By Lisa Andrews, MEd, RD, LD

Journal Reference:

  1. Joanna Rees, Shih Ching Fu, Johnny Lo, Ros Sambell, Joshua R. Lewis, Claus T. Christophersen, Matthew F. Byrne, Robert U. Newton, Siobhan Boyle, Amanda Devine. How a 7-Week Food Literacy Cooking Program Affects Cooking Confidence and Mental Health: Findings of a Quasi-Experimental Controlled Intervention TrialFrontiers in Nutrition, 2022; 9 DOI: 10.3389/fnut.2022.802940
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Foodvisor describes itself as a personal nutrition guide. In addition to tracking what you eat by taking a photo, scanning a barcode, or typing in the name of what you ate; the app also includes access to registered dietitians via chat, recipes, and motivational tips.

Foodvisor's Set Up Process:

Setting up the app goes beyond putting in height, weight, age, sex, and activity level. Foodvisor asks questions about:

  • How motivated are you to achieve your goal?
  • Do you have any food allergies or intolerances? (Examples include vegan, vegetarian, pescatarian, gluten-free, lactose intolerant, nut allergy, etc).
  • Do you have any health conditions such as diabetes, high blood pressure, depression, an eating disorder, a heart condition, kidney disease, liver disease, etc?

There are also questions about your lifestyle and environment.

    • How much time do you have to dedicate to diet (a lot, moderate, a little)?
    • Are you a parent or guardian of young kids?  
    • Are you a student?
    • What about work? Do you work too much? Do you work and it feels great? Do you not currently work?
    • Is money a factor in your health journey?
    • Do you feel supported by your friends and family? 

Questions about habits and behavior are also part of the set up process.

      • Is snacking an issue? 
      • What triggers a snack? Boredom, hunger, seeing food, stress, strong emotion? 
      • Which statement rings truest?
        • My diet is mostly healthy.
        • My diet needs a lot of work. 
      • When is it the hardest to eat healthy? (Breakfast, lunch, dinner)? 
      • Why is it hard to eat healthy?
        • Hard to eat different than everyone else
        • No access to healthy food
        • Not much time to cook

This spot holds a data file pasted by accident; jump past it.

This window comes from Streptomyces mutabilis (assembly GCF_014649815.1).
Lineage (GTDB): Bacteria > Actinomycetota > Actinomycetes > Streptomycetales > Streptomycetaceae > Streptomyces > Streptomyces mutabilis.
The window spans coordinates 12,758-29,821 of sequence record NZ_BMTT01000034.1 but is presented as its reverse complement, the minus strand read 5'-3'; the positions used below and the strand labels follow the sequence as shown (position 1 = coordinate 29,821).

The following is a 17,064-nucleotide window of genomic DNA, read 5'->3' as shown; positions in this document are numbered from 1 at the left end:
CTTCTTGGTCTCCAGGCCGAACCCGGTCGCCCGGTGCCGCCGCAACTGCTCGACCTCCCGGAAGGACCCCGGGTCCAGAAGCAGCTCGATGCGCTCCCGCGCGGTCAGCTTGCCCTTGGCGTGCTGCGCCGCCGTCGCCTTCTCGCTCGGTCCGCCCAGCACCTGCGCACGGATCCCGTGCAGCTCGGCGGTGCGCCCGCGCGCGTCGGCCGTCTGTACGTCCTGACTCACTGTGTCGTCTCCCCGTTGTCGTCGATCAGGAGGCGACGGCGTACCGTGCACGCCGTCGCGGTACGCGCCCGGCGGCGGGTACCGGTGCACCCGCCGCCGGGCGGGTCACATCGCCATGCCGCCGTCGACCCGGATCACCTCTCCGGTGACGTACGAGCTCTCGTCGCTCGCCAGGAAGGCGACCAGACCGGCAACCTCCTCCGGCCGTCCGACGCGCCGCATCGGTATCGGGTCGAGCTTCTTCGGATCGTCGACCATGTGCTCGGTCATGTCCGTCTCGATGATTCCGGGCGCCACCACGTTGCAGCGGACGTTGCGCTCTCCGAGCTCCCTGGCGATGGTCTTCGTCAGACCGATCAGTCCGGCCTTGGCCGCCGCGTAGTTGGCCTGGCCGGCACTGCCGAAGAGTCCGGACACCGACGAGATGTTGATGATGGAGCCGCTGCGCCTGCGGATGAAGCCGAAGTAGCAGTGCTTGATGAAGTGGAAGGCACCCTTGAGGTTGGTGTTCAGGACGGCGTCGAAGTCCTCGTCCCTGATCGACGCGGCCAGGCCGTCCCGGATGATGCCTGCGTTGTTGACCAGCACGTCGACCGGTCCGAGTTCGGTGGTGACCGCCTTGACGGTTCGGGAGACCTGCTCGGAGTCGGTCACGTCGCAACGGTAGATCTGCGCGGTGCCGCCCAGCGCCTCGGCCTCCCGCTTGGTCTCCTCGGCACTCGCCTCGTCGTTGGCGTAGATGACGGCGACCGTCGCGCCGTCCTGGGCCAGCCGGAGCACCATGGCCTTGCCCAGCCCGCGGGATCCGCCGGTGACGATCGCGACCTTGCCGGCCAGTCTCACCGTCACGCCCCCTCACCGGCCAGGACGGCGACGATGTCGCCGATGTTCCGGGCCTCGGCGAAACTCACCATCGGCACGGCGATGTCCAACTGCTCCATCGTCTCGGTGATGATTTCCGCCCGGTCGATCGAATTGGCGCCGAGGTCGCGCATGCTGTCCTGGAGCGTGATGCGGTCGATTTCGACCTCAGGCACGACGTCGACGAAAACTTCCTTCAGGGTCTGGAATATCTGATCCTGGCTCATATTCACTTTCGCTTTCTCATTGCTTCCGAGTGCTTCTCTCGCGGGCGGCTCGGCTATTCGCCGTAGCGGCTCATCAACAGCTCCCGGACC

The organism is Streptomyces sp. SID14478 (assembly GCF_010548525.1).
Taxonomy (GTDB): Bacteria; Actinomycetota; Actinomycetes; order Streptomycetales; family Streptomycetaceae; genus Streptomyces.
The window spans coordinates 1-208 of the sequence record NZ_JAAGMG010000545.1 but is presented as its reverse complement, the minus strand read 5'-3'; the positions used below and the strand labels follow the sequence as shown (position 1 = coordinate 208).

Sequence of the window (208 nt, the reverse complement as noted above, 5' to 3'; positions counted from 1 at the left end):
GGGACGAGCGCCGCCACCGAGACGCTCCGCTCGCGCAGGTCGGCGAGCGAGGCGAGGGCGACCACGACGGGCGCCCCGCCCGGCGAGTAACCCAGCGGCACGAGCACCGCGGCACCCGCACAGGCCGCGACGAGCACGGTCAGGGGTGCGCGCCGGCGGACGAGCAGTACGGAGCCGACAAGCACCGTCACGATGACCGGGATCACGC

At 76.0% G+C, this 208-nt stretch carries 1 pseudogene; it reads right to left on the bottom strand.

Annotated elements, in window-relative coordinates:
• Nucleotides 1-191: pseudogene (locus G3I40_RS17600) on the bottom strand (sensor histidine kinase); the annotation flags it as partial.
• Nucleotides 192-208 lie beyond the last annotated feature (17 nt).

• Don’t know what’s healthy.
      • How often do you drink soda? 

Finally, the set up process prompts you to take a closer look at your needs.

    • What would you be interested in learning? (Options include nutrition, habit creation, stress management, dealing with failure, motivation helpers, behavior change, sleep, etc).
    • What would your perfect program include? [For example, healthy and delicious recipes, personal nutritionist (a human one), being part of a community, water challenge, workout routine, cognitive behavior therapy, sleep, etc].
    • To be successful, what is most important to you? (Examples include seeing fast results, being able to eat everything, no workout or cardio, easy to follow, etc).
    • What would success look like in 2 weeks? (Would you feel more energized, eat healthier, sleep better, be able to run more, etc?).
    • In a typical day, how much time do you spend sitting?
    • Do you currently work out? 

Diet Options:

There are various diet programs to choose from, such as clean eating, keto, low carb, detox, intermittent 18/8 fasting, and pregnancy. There are even plans using HelloFresh recipes in a 4-week meal plan as well as a custom 28 meal plans for 4 weeks if you want something specific to follow.

Fitness programs include a running program, bulking up, toning, and a Beach Body program. Each program comes with an overview of the program, weekly tips and suggestions as well information like "3 tips to eat more fiber," "what are macronutrients," "what to eat to sleep well," etc.

Monitoring Progress:

Foodvisor uses a positive, motivational messaging approach.

In the progress tab, you’ll find calorie tracking as well as macronutrient breakdown for the week, the past 30 days, and the past 90 days. For example, after one week of using Foodvisor 18% of my calories came from protein (70 grams on average), 36% came from from fat (35 grams per day on average), 44% came from carbohydrate (169 grams on average) and 3% came from fiber (27 grams on average).

The more complete and accurate the information I put into the app results in more accurate results.

I’ll be honest – I didn’t log 100% of what I ate each day. Sometimes I couldn’t find the exact food I ate so I picked something that looked similar, and sometimes I couldn’t figure out the amount I ate.

A Dietitian's Impressions:

Food tracking apps can provide useful information about our food choices, and Foodvisor takes this a step further by incorporating positive messaging and individualized help from a registered dietitian.

Foodvisor is available on both iOS and Android for $29.99 per month with an initial 2-week free trial.

And there you have it! An overview of Foodvisor. If you'd like to know more, don't miss The Pros and Cons of Foodvisor.

By Lynn Grieger, RDN, CDCES, CPT, CHWC

References:

  1. Ferrara G, Kim J, Lin S, Hua J, Seto E. A Focused Review of Smartphone Diet-Tracking Apps: Usability, Functionality, Coherence With Behavior Change Theory, and Comparative Validity of Nutrient Intake and Energy Estimates. JMIR Mhealth Uhealth. 2019;7(5):e9232. Published 2019 May 17. doi:10.2196/mhealth.9232
  2. American Psychological Association. Teaching Tip Sheet:  Self-Efficacy. https://www.apa.org/pi/aids/resources/education/self-efficacy created 2009. Accessed 3-28-22
  3. Foodvisor. https://www.foodvisor.io/en/ 
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Fun Vegetable Trivia: Artichokes